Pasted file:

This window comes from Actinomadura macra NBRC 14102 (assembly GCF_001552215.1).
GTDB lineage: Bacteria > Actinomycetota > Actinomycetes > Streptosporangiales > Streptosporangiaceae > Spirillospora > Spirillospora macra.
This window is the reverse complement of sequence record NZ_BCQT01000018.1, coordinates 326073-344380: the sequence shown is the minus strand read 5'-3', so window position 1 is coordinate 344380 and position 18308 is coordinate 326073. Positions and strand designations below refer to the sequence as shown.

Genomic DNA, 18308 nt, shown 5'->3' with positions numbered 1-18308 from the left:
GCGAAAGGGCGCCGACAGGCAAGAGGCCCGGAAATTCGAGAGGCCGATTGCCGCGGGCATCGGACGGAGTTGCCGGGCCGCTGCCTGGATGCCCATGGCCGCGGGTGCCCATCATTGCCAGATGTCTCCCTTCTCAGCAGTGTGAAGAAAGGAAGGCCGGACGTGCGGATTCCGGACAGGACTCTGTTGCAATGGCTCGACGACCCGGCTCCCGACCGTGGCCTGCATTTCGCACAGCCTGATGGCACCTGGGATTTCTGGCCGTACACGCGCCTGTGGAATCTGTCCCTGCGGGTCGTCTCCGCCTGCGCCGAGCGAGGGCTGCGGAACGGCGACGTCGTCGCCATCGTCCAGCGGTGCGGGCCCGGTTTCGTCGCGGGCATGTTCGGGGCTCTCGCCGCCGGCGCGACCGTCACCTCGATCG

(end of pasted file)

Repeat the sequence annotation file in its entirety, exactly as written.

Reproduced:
This window comes from Actinomadura macra NBRC 14102 (assembly GCF_001552215.1).
GTDB lineage: Bacteria > Actinomycetota > Actinomycetes > Streptosporangiales > Streptosporangiaceae > Spirillospora > Spirillospora macra.
This window is the reverse complement of sequence record NZ_BCQT01000018.1, coordinates 326073-344380: the sequence shown is the minus strand read 5'-3', so window position 1 is coordinate 344380 and position 18308 is coordinate 326073. Positions and strand designations below refer to the sequence as shown.

Genomic DNA, 18308 nt, shown 5'->3' with positions numbered 1-18308 from the left:
GCGAAAGGGCGCCGACAGGCAAGAGGCCCGGAAATTCGAGAGGCCGATTGCCGCGGGCATCGGACGGAGTTGCCGGGCCGCTGCCTGGATGCCCATGGCCGCGGGTGCCCATCATTGCCAGATGTCTCCCTTCTCAGCAGTGTGAAGAAAGGAAGGCCGGACGTGCGGATTCCGGACAGGACTCTGTTGCAATGGCTCGACGACCCGGCTCCCGACCGTGGCCTGCATTTCGCACAGCCTGATGGCACCTGGGATTTCTGGCCGTACACGCGCCTGTGGAATCTGTCCCTGCGGGTCGTCTCCGCCTGCGCCGAGCGAGGGCTGCGGAACGGCGACGTCGTCGCCATCGTCCAGCGGTGCGGGCCCGGTTTCGTCGCGGGCATGTTCGGGGCTCTCGCCGCCGGCGCGACCGTCACCTCGATCG